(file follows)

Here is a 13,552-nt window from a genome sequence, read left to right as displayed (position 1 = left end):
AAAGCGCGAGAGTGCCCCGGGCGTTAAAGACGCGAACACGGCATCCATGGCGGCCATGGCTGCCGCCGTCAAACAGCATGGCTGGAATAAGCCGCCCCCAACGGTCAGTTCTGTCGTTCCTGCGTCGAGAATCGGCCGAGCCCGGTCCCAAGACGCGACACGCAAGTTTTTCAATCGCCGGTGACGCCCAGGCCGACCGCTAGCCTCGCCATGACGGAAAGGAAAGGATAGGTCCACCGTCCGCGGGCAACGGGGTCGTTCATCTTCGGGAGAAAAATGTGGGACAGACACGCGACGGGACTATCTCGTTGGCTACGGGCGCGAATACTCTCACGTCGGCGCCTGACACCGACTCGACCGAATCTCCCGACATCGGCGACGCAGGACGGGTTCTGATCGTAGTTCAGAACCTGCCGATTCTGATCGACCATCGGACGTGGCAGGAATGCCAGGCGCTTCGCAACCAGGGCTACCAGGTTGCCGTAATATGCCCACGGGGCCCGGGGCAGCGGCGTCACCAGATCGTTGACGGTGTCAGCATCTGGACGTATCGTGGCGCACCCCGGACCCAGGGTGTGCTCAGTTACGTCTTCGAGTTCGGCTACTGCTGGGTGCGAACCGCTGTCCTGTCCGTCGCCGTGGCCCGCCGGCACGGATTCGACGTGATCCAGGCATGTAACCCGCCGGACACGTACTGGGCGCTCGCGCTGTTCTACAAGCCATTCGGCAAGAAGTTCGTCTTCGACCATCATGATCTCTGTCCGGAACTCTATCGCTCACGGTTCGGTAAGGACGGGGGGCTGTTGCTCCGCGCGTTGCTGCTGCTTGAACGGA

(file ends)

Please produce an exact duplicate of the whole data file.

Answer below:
Here is a 13,552-nt window from a genome sequence, read left to right as displayed (position 1 = left end):
AAAGCGCGAGAGTGCCCCGGGCGTTAAAGACGCGAACACGGCATCCATGGCGGCCATGGCTGCCGCCGTCAAACAGCATGGCTGGAATAAGCCGCCCCCAACGGTCAGTTCTGTCGTTCCTGCGTCGAGAATCGGCCGAGCCCGGTCCCAAGACGCGACACGCAAGTTTTTCAATCGCCGGTGACGCCCAGGCCGACCGCTAGCCTCGCCATGACGGAAAGGAAAGGATAGGTCCACCGTCCGCGGGCAACGGGGTCGTTCATCTTCGGGAGAAAAATGTGGGACAGACACGCGACGGGACTATCTCGTTGGCTACGGGCGCGAATACTCTCACGTCGGCGCCTGACACCGACTCGACCGAATCTCCCGACATCGGCGACGCAGGACGGGTTCTGATCGTAGTTCAGAACCTGCCGATTCTGATCGACCATCGGACGTGGCAGGAATGCCAGGCGCTTCGCAACCAGGGCTACCAGGTTGCCGTAATATGCCCACGGGGCCCGGGGCAGCGGCGTCACCAGATCGTTGACGGTGTCAGCATCTGGACGTATCGTGGCGCACCCCGGACCCAGGGTGTGCTCAGTTACGTCTTCGAGTTCGGCTACTGCTGGGTGCGAACCGCTGTCCTGTCCGTCGCCGTGGCCCGCCGGCACGGATTCGACGTGATCCAGGCATGTAACCCGCCGGACACGTACTGGGCGCTCGCGCTGTTCTACAAGCCATTCGGCAAGAAGTTCGTCTTCGACCATCATGATCTCTGTCCGGAACTCTATCGCTCACGGTTCGGTAAGGACGGGGGGCTGTTGCTCCGCGCGTTGCTGCTGCTTGAACGGA